It is often taken for granted that we have revealed in Scripture at least two, and probably three, different religions, namely, the Patriarchal, the Jewish, and the Christian.  Strictly speaking this is not true.  In the light of Bible teaching itself, we do not have three religious systems revealed therein; we have, rather, the record of the three successive Dispensations of the one progressive revelation of true religion (cf. Isa. 28:10, 13; Mark 4:28).  Those who fail to recognize this fact, and those who deliberately refuse to recognize it, put themselves outside the possibility of any comprehensive understanding of the Scriptures.  Only those who accept the Bible for what it is—one Book, the Book of the Spirit, with one theme, redemption through Christ Jesus (John 1:29), can hope to acquire any adequate knowledge of its content.  (Cf. 2 Tim. 2:15, 1:13, 2:2.)  Failure to distinguish what belonged to each of the Covenants, and to each of the Dispensations, of Biblical religion, has been, from the beginning, a prolific source of error and confusion throughout Christendom, and even more so throughout the non-Christian world.  A vast percentage of professed church members in our day have no concept whatever of these distinctions, and the so-called ‘clergy’ is not far behind them in maintaining this tragic lacuna in Scripture knowledge.

     The word ‘dispensation’ is a Bible word: it occurs four times in the New Testament, in 1 Cor. 9:17, Eph. 1:10, Eph. 3:2, and Col. 1:25).  It designates the procedure by which God, in each successive period of revelation, has chosen to ‘dispense’ both His requirements and His blessings on all who choose to enter into covenant relationship with Him (Jer. 31:31-34, 2 Cor. 3:1-11, Heb. 8:1-23, 1 John 1:1-4).  The Greek original, oikonomia, means literally ‘household management,’ commonly designated the ‘economy’ of a given system; hence it may be translated ‘administration,’ ‘provision,’ ‘dispensation,’ or even ‘stewardship’ (even God is sometimes presented in Scripture as a steward).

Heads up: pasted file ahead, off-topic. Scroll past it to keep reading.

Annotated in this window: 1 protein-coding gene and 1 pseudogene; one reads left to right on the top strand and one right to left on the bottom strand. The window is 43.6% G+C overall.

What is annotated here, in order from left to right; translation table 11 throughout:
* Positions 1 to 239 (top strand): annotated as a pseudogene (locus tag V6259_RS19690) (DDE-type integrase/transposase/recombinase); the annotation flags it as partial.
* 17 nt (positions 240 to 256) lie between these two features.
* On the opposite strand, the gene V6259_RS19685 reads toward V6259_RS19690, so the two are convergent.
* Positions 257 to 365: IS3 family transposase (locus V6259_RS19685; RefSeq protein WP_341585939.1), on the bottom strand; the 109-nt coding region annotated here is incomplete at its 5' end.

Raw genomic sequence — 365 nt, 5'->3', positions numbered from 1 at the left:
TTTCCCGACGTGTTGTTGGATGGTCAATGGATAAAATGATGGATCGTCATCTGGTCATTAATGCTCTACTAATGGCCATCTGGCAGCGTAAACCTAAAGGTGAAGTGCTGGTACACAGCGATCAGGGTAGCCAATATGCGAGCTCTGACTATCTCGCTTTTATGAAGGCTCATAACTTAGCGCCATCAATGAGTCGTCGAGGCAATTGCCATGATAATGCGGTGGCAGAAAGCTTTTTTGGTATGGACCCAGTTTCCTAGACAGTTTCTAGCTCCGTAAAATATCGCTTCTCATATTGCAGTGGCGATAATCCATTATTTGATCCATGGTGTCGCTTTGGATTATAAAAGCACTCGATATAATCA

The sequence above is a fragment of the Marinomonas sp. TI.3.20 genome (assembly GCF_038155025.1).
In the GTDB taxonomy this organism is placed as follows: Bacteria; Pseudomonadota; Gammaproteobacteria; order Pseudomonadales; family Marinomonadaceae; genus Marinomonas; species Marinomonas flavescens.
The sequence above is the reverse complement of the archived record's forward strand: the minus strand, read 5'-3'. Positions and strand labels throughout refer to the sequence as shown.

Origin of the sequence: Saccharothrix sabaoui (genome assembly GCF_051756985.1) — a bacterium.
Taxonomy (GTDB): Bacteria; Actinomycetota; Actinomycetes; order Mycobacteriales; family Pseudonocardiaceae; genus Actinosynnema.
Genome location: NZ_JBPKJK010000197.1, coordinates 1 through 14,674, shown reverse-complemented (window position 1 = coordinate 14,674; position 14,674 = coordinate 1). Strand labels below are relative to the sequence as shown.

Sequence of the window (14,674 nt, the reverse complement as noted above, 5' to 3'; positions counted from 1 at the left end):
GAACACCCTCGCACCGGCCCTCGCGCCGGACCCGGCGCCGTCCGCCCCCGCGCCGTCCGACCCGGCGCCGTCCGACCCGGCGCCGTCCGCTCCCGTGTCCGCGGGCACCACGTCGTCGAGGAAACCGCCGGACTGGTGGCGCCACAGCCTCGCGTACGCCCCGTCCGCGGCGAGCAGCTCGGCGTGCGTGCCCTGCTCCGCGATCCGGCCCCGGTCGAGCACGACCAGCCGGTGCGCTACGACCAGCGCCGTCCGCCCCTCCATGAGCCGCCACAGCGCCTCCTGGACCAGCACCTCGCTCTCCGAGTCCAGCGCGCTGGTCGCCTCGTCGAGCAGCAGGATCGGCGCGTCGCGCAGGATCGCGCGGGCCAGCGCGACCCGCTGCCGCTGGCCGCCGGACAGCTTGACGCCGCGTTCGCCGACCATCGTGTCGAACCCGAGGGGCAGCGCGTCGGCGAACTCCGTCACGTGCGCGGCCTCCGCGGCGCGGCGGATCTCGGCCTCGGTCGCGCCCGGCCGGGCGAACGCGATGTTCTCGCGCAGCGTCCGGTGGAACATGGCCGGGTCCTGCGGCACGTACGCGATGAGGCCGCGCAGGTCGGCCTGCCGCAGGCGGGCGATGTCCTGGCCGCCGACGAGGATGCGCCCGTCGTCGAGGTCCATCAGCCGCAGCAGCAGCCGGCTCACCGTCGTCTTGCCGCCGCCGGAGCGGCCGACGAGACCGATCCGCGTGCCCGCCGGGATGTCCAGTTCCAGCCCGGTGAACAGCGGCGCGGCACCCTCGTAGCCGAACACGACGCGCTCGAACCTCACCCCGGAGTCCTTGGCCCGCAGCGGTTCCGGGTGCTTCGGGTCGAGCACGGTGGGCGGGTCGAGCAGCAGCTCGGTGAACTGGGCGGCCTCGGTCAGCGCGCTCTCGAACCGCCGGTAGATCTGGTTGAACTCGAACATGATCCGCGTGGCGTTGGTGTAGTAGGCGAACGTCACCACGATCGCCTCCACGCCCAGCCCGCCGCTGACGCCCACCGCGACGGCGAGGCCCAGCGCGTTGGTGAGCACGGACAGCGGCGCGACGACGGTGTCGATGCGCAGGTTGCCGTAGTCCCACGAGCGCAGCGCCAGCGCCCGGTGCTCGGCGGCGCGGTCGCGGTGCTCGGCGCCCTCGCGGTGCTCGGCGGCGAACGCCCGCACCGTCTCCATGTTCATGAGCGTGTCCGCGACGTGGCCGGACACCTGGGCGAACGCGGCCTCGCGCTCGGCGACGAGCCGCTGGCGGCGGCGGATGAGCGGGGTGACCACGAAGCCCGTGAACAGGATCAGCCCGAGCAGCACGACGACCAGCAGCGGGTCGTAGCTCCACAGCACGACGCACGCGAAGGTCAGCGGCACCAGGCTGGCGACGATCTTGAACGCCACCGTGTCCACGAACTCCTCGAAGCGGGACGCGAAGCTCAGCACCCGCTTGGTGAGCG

The three Dispensations of Biblical religion are the Patriarchal, which extended from Adam to Moses at Sinai*; the Jewish, which extended from Sinai to Pentecost…and the Christian, extending from Pentecost to the Second Coming of Christ…Dispensations changed as the type of priesthood was changed.  Throughout the Patriarchal Dispensation the patriarch or father of the family…acted as priest, that is, as mediator between God and the members of his household (Heb. 7:4; Acts 7:8).  Throughout the Jewish (or Mosaic) Dispensation, the Levitical (Aaronic) priesthood served as mediators between God and the nation, the children of Israel (Exo. 6:16-20; Exo., ch. 28; Num. 17:8-11, Heb. 5:1-10, 7:11-28).  Under the Christian Dispensation, the New Covenant, all Christians are priests unto God, and Christ Himself is their High Priest (1 Pet. 2:5; Heb. 7:16-17, 9:11-12, 9:24-28; 1 Tim. 2:5; Rev. 1:6, 5:10, 20:6, etc.).  Thus it will be noted that Dispensations changed as the type of priesthood changed—from the family to the national to the universal (John 1:29).

*The Patriarchal Age ended at Sinai for Israel only.  For Gentiles it continued to Pentecost.